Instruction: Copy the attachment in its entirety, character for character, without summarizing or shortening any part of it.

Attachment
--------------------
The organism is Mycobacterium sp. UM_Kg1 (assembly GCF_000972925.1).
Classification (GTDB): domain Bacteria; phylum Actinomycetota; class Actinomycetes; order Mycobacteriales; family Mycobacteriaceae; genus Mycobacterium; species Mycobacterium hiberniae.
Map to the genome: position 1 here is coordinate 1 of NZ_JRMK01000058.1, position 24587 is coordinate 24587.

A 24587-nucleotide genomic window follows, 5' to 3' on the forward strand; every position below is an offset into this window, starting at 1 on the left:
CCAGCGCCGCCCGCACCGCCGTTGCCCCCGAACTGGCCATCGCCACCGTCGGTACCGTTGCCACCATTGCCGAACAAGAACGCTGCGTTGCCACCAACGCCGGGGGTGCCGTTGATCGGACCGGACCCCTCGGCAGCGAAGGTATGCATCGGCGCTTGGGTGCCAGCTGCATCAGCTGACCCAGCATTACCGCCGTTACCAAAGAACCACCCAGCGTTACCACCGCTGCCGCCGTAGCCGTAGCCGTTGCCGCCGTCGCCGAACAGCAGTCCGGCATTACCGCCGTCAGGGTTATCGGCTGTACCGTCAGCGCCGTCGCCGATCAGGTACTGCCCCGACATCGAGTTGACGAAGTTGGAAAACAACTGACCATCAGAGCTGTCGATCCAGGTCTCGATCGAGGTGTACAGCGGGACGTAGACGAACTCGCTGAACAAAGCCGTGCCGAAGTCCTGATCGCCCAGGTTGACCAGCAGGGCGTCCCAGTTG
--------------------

The organism is Mycobacterium sp. UM_Kg1 (assembly GCF_000972925.1).
Classification (GTDB): domain Bacteria; phylum Actinomycetota; class Actinomycetes; order Mycobacteriales; family Mycobacteriaceae; genus Mycobacterium; species Mycobacterium hiberniae.
Map to the genome: position 1 here is coordinate 1 of NZ_JRMK01000058.1, position 24587 is coordinate 24587.

A 24587-nucleotide genomic window follows, 5' to 3' on the forward strand; every position below is an offset into this window, starting at 1 on the left:
CCAGCGCCGCCCGCACCGCCGTTGCCCCCGAACTGGCCATCGCCACCGTCGGTACCGTTGCCACCATTGCCGAACAAGAACGCTGCGTTGCCACCAACGCCGGGGGTGCCGTTGATCGGACCGGACCCCTCGGCAGCGAAGGTATGCATCGGCGCTTGGGTGCCAGCTGCATCAGCTGACCCAGCATTACCGCCGTTACCAAAGAACCACCCAGCGTTACCACCGCTGCCGCCGTAGCCGTAGCCGTTGCCGCCGTCGCCGAACAGCAGTCCGGCATTACCGCCGTCAGGGTTATCGGCTGTACCGTCAGCGCCGTCGCCGATCAGGTACTGCCCCGACATCGAGTTGACGAAGTTGGAAAACAACTGACCATCAGAGCTGTCGATCCAGGTCTCGATCGAGGTGTACAGCGGGACGTAGACGAACTCGCTGAACAAAGCCGTGCCGAAGTCCTGATCGCCCAGGTTGACCAGCAGGGCGTCCCAGTTG